Sunday, October 13, 2013

The community of Mahatta at the mouth of Monkey Creek

This article originally appeared in the North Island Gazette in August 2, 2006.
The Mahatta River is located on the Southwest portion of Quatsino Sound.  The name is derived from a Kwakwala word "melade" meaning "having sockeye salmon."  This area falls within the traditional territory of the Quatsino First Nation.  At one time there was a large Koskimo summer village at the mouth of the river.
A short distance from the Mahatta River, behind Salmon Island, is the mouth of Monkey Creek and the location of the former community of Mahatta.  Monkey Creek was named for a local man, known by the nickname of "monkey", who lived alone in the cove in about 1904.
The cove was reportedly used by Wallace Brothers, who operated a salmon cannery there is 1911.  The cannery was purchased by the Winter Harbour Canning Company Limited, who operated a crab and clam cannery in the building.
In about 1930 a trapper, Gordon Cox, built a small shack at the mouth of Monkey Creek, in which he and his wife lived for 30 years.
Cox, who had lived in Holberg as a young man, served in World War I as a sniper.  During the war he had taken a young wife in England, Elsie, who had accompanied him back to Canada.  Cox and his wife lived in almost total isolation in their small cabin.
In the early 1850s Emil Stevenson began logging at the area near the mouth of Monkey Creek, where the Mahatta Camp would eventually be located.
At this time the Port Alice Pulp Mill had the timber rights to the larger area, but it was difficult to access.  It was determined that a logging camp should be established in the vicinity of Mahatta to allow for better access to the timber reserves on the South side of Quatsino Sound.  The location in the cove by the mouth of Monkey Creek was chosen as the site.
Once the land was logged, a float camp was towed from Port McNeill (around Cape Scott).  These buildings served as an initial home for the loggers and construction workers tasked with setting up the camp.
By Christmas of 1953 they had cleared a large portion of land, completed a dock, a few short roads, and three houses.  Gordon Cox and his wife were provided a house by the logging company.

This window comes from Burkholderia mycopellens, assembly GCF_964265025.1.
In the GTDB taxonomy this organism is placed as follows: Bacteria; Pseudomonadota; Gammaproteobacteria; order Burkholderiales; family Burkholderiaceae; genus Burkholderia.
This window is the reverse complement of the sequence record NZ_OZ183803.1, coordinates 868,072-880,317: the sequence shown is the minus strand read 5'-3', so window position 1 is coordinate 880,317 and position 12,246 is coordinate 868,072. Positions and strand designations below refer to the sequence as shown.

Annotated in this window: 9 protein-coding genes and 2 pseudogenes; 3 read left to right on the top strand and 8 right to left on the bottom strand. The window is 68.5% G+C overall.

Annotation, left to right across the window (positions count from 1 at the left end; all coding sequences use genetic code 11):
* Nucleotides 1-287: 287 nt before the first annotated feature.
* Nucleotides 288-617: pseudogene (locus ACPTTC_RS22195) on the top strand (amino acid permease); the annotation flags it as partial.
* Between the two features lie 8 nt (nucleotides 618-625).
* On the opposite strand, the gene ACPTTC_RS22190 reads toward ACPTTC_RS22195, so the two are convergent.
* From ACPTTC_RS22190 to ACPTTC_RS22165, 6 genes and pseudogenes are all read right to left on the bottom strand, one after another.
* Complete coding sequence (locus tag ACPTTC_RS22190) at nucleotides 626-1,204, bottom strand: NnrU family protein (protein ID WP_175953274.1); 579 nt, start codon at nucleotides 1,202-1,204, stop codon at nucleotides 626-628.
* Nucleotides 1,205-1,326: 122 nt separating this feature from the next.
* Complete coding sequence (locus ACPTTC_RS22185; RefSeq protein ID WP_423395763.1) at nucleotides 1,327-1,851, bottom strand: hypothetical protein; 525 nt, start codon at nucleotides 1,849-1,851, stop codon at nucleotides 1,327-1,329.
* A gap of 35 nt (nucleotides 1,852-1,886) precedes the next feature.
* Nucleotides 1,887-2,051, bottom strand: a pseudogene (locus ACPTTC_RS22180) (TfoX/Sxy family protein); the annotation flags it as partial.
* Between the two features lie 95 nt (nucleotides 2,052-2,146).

Mahatta Camp
At its peak Mahatta had more than 300 residents.  There were married quarters, single men's bunkhouses, a large cookhouse, a community centre, a school, a swimming pool with sand filters, and a sauna.
The swimming pool sat on water and faced west, catching the afternoon sun.  It was a favourite with the local children.
The Mahatta swimming pool.
O'Connell Lake was also used as a playground by local families, and a shooting range and dirt bike track were other popular outdoor activities.
In the 1970s Mahatta even had its own airstrip, and a number of planes regularly traveled in and out of the camp.  A shuttle from Mahatta to Port Hardy was $10 one way.
Former residents fondly remember the "Welcome to Mahatta" sign complete with a fountain and goldfish.
A full-time gardner cared for the beautiful gardens in the village, and there were many varieties of trees, including lilac, laburnum, and Japanese cherry trees.
At one time Prime Minister Diefenbaker visited the community and fished in the Mahatta River.  The Diefenbaker Pool is named for him.
In 1985 a road was punched into the area from Port Alice, making the area accessible by truck.  Most of the camp was disassembled and closed by 1988, and the logging crews were moved to Jeune Landing.  Except for a couple of buildings, most were either sold or destroyed, and the ground where Mahatta once stood was leveled and planted with trees.
All that is left today in Mahatta are a shop and two bunkhouses, hidden in the forest which has reclaimed the area.

2 comments:

  1. This swimming pool was where I learn to swim. Lived in Mahahatta as a child as my father was a logger in the early 80's.

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  2. I was there in 1965 and also swam in the same pool I was 18 years old from Victoria.
    My name is Arthur Perry

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